UK prime country house market outclassed by London as prices fall
The prime country house market in the UK is struggling to keep up with the market in London and has seen prices fall by 1.7% over the past 12 months, according to the latest figures from Knight Frank.
Its index covering the third quarter of the year shows that prices fell by 1.2% contributi9ng to an annual fall of 1.7%. But despite recent falls prices are still up 5% on the post credit crunch low in June 2009. The most resilient part of the sector in the past year has been the country cottage market which has only seen a 0.7% fall in prices in the last 12 months.
A greater reliance on domestic buyers and the domestic economy has resulted in the prime country house market underperforming, according to Liam Bailey, head of residential research at Knight Frank.
At a regional level country houses in the south east of England have seen the strongest performance, with prices higher by 0.4% over the last 12 months and by 11.4% since their low in the middle of 2009.
But the recent strong surge in London house prices has still not rippled out to the prime country house market. The volume of available stock in the prime country house market has risen by 24% over the past 12 months
While the volume of new applicants has dropped by 4% over the past year, the number of properties going under offer has risen sharply, up by 32%, suggesting that stock volumes should begin to decline slowly over the next few months.
‘In normal times the prime country house market would follow the growth cycle set by the central London market, with a lag of around 18 months. London booms, the luxury country house sector follows,’ said Bailey.
‘These are not normal times. Prime London property has risen in value by 36% since March 2009, but prime country houses are only marginally above their post Lehman nadir reached in 2009. And, while London prices have kept rising through 2011, the country house market has stuttered to a halt, in terms of price growth at least,’ he explained.
However, he pointed out that the old picture of market ripples flowing out from London is still partially correct as prime property prices in the south east of England rose by 0.4% over the past year, managing to climb 11.4% from the mid-2009 trough. Despite this relatively robust picture in the South East, there is a significant difference between London and country and this comes down to international buyers.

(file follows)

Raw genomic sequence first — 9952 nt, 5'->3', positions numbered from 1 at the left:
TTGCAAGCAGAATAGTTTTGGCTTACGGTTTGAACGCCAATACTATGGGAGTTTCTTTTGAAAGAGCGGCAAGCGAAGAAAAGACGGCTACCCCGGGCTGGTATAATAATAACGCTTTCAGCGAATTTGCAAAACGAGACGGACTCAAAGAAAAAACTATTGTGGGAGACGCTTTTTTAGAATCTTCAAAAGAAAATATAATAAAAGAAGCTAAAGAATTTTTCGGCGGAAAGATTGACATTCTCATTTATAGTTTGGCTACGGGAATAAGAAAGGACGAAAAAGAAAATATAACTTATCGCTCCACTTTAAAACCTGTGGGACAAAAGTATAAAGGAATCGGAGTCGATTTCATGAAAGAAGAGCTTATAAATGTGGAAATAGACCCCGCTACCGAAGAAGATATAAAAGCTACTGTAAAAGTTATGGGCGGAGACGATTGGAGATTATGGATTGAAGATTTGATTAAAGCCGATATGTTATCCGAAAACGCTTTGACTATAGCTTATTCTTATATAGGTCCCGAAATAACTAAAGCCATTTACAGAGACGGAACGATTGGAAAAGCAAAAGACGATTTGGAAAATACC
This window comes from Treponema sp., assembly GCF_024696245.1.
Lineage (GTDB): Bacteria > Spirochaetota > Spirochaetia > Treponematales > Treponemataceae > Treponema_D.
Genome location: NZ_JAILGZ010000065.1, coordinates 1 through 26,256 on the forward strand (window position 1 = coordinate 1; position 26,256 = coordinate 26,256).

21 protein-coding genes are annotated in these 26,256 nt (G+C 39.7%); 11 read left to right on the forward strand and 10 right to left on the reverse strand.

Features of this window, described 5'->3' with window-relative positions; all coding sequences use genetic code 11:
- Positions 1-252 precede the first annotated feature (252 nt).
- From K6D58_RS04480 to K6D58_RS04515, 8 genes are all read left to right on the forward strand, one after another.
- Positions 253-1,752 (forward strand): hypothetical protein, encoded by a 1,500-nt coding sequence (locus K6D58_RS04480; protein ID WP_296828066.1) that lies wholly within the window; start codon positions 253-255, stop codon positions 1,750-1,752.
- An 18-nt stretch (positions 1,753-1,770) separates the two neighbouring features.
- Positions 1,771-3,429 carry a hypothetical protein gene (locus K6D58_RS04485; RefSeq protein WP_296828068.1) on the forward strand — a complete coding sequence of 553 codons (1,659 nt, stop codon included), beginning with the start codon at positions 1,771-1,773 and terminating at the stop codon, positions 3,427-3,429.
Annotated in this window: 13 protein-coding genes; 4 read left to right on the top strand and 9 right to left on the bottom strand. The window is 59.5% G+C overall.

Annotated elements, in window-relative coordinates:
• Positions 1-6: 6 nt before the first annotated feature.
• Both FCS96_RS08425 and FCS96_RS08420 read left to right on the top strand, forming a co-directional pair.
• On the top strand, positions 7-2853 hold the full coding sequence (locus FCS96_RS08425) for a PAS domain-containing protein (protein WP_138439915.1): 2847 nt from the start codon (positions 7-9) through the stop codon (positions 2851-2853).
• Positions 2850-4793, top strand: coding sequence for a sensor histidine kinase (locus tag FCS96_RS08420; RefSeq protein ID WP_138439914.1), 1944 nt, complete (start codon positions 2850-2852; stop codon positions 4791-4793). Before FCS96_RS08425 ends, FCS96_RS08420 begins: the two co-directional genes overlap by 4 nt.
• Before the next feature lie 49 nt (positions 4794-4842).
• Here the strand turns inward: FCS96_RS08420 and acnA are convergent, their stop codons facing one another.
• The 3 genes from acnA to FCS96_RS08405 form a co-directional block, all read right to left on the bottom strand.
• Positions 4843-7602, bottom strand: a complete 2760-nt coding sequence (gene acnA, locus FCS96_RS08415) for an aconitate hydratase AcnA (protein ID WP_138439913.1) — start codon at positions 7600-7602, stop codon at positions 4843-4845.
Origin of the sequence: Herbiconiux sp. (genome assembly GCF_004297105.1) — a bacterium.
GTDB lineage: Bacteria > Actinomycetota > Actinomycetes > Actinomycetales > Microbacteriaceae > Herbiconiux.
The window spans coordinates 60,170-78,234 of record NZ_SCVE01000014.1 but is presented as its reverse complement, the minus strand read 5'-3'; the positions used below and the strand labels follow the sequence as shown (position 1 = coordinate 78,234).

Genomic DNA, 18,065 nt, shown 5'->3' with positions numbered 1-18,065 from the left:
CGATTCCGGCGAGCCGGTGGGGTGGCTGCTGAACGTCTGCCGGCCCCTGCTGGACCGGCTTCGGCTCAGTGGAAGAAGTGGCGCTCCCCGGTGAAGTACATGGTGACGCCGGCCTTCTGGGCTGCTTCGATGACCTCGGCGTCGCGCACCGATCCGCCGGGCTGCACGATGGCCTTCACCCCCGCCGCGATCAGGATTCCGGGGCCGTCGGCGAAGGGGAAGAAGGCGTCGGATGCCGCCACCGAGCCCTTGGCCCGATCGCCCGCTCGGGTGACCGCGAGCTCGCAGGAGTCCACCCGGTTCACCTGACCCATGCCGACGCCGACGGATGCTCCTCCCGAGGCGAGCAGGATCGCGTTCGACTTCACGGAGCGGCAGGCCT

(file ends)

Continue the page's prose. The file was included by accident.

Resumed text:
‘Outside of the main Surrey estates, such as Wentworth and St George’s Hill, international buyers are a comparative rarity. Where the £1 million plus market in London comprises almost 50% international buyers, for rural properties the figure is closer to 12%,’ said Bailey.
‘In the prime country market, despite the fact that buyers and sellers tend to be wealthier and far more equity rich than the average UK buyer, domestic concerns are the key influences. With the UK economy struggling and wealth creation under pressure, vendors are having to compete keenly on price. Anything other than an absolutely perfect property can not be priced ambitiously at the outset,’ he explained.
‘The flow of buyers coming out of London is helping liquidity in the country house market and this flow is helping to create competitive bidding on some properties, especially in the south east of England. With the volume of prime country property going under offer rising by 32% over the past year (three months to September compared to the same period in 2010), there is just the glimmer of hope that London’s surge might push out a little further than the M25 in time,’ he added.
According to Rupert Sweeting, head of Knight Frank’s Country Department, buyers are not only price sensitive, they are being fussy and are wary of buying houses with perceived problems. ‘Whilst the market can appear a little lacking in confidence, having to bid against another interested party is giving buyers a confidence boost and there have been some surprising prices paid in such circumstances. Traditionally the country house market is 18 months behind the London market, so let's hope this is the case,’ he added.